Hi, my story about pancreatitis is long, but I will try to be as brief as I can be, a hard task for a storyteller like me!
With a long history of IBS (irritable bowel symptoms) and a more recent diagnosis of food intolerances, I was used to experiencing digestive problems. However, one day, about a year or so ago, I experienced a severe pain in my stomach and back, that was frightening and very painful. My friend Denise was with me, and she thought I was having a heart attack, as I did have palpitations and my heart was racing. She was very worried about me. I was scared too. Big mistake number one was not going to the hospital at that point. I wrongly thought I was having a food allergy attack, which is different and more extreme than food intolerance ones. It lasted for hours and I went to bed in pain. I was to go on to have a further six or seven big attacks over the next year. One episode involved me vomiting. The attacks were severe and I was in a really bad state. My pain level was eight or nine out of ten. I took antihistamine tablets and they helped, which further confirmed in my mind that it was a food allergy. Eventually, I went to the doctor, explained my symptoms and everything that had happened. She also thought it could be food allergy, so referred me to the Allergy clinic.
How wrong I was! The next evening, 31st October 2017, the dreaded, familiar feeling started in my stomach and lower back and I knew it was happening again, the third time in three days. But this time, it was like all the episodes put together all in one go, and I was vomited several times, with my pain level nine or ten. I knew it was serious, and although in the past I was determined not to go to the hospital (for several reasons), the ambulance was called. As I waited for the ambulance, I have never felt so desperate in all of my life. The paramedic said all my vital signs were fine and it wasn’t an allergic reaction. At that point I didn’t care, I just wanted someone to help me.
A blood test in hospital showed what the real issue was. The doctor came into the cubicle and said, “There’s a problem with your pancreas.” I was shocked to say the least. I knew barely anything about this vital organ, which helps our digestion and regulates blood sugar. The doctor told me, “It looks like you have acute pancreatitis,” I had no idea what it was. I was soon to find out! Acute pancreatitis is a serious condition, where the pancreas is inflamed. It is mostly caused by gallstones or alcohol consumption. More on that later.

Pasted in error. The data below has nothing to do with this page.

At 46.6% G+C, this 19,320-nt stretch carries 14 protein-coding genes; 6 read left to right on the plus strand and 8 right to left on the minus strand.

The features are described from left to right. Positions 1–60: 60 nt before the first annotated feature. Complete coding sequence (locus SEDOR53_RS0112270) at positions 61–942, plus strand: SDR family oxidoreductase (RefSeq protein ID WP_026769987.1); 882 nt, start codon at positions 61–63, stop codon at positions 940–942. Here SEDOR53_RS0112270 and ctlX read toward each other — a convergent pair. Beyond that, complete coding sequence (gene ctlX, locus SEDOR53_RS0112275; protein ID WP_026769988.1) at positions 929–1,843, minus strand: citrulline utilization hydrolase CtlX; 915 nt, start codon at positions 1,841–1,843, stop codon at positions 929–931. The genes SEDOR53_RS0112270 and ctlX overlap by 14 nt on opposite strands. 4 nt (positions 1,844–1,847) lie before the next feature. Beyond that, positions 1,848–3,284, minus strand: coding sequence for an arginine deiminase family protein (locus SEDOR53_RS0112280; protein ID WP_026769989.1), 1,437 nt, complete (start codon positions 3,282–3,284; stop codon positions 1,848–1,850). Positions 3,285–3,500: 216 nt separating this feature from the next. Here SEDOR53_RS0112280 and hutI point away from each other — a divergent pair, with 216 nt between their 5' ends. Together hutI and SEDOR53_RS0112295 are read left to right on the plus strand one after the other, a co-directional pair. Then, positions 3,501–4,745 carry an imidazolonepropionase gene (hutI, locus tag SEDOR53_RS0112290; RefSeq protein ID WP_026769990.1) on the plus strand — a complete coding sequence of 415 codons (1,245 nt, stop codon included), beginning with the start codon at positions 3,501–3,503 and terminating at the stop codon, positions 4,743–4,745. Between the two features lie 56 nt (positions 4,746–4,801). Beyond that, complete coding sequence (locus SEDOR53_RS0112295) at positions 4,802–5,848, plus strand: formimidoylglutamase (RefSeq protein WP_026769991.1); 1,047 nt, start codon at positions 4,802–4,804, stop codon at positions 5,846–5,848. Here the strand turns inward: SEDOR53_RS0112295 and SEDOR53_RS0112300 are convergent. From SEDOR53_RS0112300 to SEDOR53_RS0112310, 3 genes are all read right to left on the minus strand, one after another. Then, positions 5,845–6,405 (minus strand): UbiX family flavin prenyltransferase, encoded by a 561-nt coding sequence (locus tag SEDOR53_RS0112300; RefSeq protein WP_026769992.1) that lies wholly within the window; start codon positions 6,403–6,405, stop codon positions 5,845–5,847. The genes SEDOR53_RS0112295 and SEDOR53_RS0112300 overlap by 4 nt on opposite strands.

In a nutshell, I had four ward changes during my eleven day stay (I could write a book/story about that alone), had every scan available, (x-ray, CT, MRI,) and ERCP procedure (Endoscopic retrograde cholangiopancreatography), had infections, high temperature, high blood pressure, jaundice and a set back where I was really ill with severe vomiting and had to go back to the original treatment of fluids through a tube for several days, with no foods. I was told by the doctors I was seriously ill, that I had gall stones in my gall bladder and I would need my gall bladder removed when I was strong enough to have it. The condition can be fatal and apparently, 10-20% people in my state don’t make it. I’m thankful that my general health was relatively good before I went into hospital.
The experience was very traumatic and the truth is, I thought I was going to die. One time, I had flashbacks of years of memories throughout my life, times when my three girls were little, happy moments. I’m so glad I’m here to tell the tale! It was mentally hard, as well as physically because I was separate from my family, especially Emily. It was hard not being able to look after her as I do normally, and I felt guilty that I wasn’t there at home to look after her. She was in good hands with Chris my husband, but I knew that the stress and worry about me could potentially make her health conditions, epilepsy and NEAD worse. That was really hard for me.
I came home very weak, a stone lighter, (not my preferred form of losing weight), with a different perspective about life. The experience had a life changing effect on me, and remains to this day. Ten days after my hospital stay, I had my gall bladder out, thankfully this time, with no complications. I’m still recovering.
So why do I share my story? To gain sympathy? No, I share in the hope that it will raise awareness about pancreatitis and about looking after our bodies and our health, as well as asking people to never self-diagnose what they think is wrong with them. With the internet and google, it’s so easy to think we know what is wrong with us. I wouldn’t want anyone to go through what I’ve been through, in the sense of it lasting so long. If I had gone to hospital sooner when the first attacks started, I could have prevented more damage to my gall bladder and pancreas.
Or maybe I’m the only daft person who does everything else rather than go to the doctors or hospital? Maybe, but I don’t think so.
So how am I doing now? Part 2 is coming soon for an update.
Thanks for reading. Look after your body, it’s the only one you’ve got 🙂
If you enjoyed reading this or any of our other posts, don’t forget to like and subscribe to the blog to receive them every week straight to your inbox. There are also some buttons below if you want to share with your family and friends. 🙂 Thank you so much for taking the time to read! We love and appreciate all of our followers so much!
All our love, Em & Lou x